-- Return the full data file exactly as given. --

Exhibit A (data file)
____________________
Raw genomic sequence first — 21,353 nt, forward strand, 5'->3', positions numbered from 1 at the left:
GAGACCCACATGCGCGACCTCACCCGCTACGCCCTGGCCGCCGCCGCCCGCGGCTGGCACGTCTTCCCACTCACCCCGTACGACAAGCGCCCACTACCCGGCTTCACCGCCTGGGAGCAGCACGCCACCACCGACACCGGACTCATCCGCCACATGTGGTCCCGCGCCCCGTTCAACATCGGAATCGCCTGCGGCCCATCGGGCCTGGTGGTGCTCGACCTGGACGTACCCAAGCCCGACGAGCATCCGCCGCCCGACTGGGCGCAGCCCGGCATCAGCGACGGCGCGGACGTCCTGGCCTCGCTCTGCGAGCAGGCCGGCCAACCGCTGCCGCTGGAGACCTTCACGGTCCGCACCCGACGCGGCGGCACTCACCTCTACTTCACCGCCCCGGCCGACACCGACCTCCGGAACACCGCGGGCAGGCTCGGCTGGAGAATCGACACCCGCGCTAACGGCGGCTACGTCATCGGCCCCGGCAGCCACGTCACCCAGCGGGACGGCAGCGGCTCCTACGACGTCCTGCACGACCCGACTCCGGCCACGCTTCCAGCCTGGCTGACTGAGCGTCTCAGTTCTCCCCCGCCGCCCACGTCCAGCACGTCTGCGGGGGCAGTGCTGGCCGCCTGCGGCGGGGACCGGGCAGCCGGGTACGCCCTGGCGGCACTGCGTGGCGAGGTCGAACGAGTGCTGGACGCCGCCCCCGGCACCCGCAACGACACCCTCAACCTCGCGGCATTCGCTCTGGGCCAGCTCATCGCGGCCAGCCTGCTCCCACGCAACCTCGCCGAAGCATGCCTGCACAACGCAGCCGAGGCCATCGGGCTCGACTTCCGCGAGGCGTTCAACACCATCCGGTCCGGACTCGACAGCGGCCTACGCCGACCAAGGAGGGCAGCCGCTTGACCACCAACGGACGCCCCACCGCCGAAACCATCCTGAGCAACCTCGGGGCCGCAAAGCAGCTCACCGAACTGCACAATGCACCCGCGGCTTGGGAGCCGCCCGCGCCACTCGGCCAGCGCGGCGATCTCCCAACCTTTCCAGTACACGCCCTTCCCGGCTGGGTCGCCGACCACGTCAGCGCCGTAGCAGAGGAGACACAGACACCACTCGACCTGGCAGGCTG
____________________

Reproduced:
Raw genomic sequence first — 21,353 nt, forward strand, 5'->3', positions numbered from 1 at the left:
GAGACCCACATGCGCGACCTCACCCGCTACGCCCTGGCCGCCGCCGCCCGCGGCTGGCACGTCTTCCCACTCACCCCGTACGACAAGCGCCCACTACCCGGCTTCACCGCCTGGGAGCAGCACGCCACCACCGACACCGGACTCATCCGCCACATGTGGTCCCGCGCCCCGTTCAACATCGGAATCGCCTGCGGCCCATCGGGCCTGGTGGTGCTCGACCTGGACGTACCCAAGCCCGACGAGCATCCGCCGCCCGACTGGGCGCAGCCCGGCATCAGCGACGGCGCGGACGTCCTGGCCTCGCTCTGCGAGCAGGCCGGCCAACCGCTGCCGCTGGAGACCTTCACGGTCCGCACCCGACGCGGCGGCACTCACCTCTACTTCACCGCCCCGGCCGACACCGACCTCCGGAACACCGCGGGCAGGCTCGGCTGGAGAATCGACACCCGCGCTAACGGCGGCTACGTCATCGGCCCCGGCAGCCACGTCACCCAGCGGGACGGCAGCGGCTCCTACGACGTCCTGCACGACCCGACTCCGGCCACGCTTCCAGCCTGGCTGACTGAGCGTCTCAGTTCTCCCCCGCCGCCCACGTCCAGCACGTCTGCGGGGGCAGTGCTGGCCGCCTGCGGCGGGGACCGGGCAGCCGGGTACGCCCTGGCGGCACTGCGTGGCGAGGTCGAACGAGTGCTGGACGCCGCCCCCGGCACCCGCAACGACACCCTCAACCTCGCGGCATTCGCTCTGGGCCAGCTCATCGCGGCCAGCCTGCTCCCACGCAACCTCGCCGAAGCATGCCTGCACAACGCAGCCGAGGCCATCGGGCTCGACTTCCGCGAGGCGTTCAACACCATCCGGTCCGGACTCGACAGCGGCCTACGCCGACCAAGGAGGGCAGCCGCTTGACCACCAACGGACGCCCCACCGCCGAAACCATCCTGAGCAACCTCGGGGCCGCAAAGCAGCTCACCGAACTGCACAATGCACCCGCGGCTTGGGAGCCGCCCGCGCCACTCGGCCAGCGCGGCGATCTCCCAACCTTTCCAGTACACGCCCTTCCCGGCTGGGTCGCCGACCACGTCAGCGCCGTAGCAGAGGAGACACAGACACCACTCGACCTGGCAGGCTG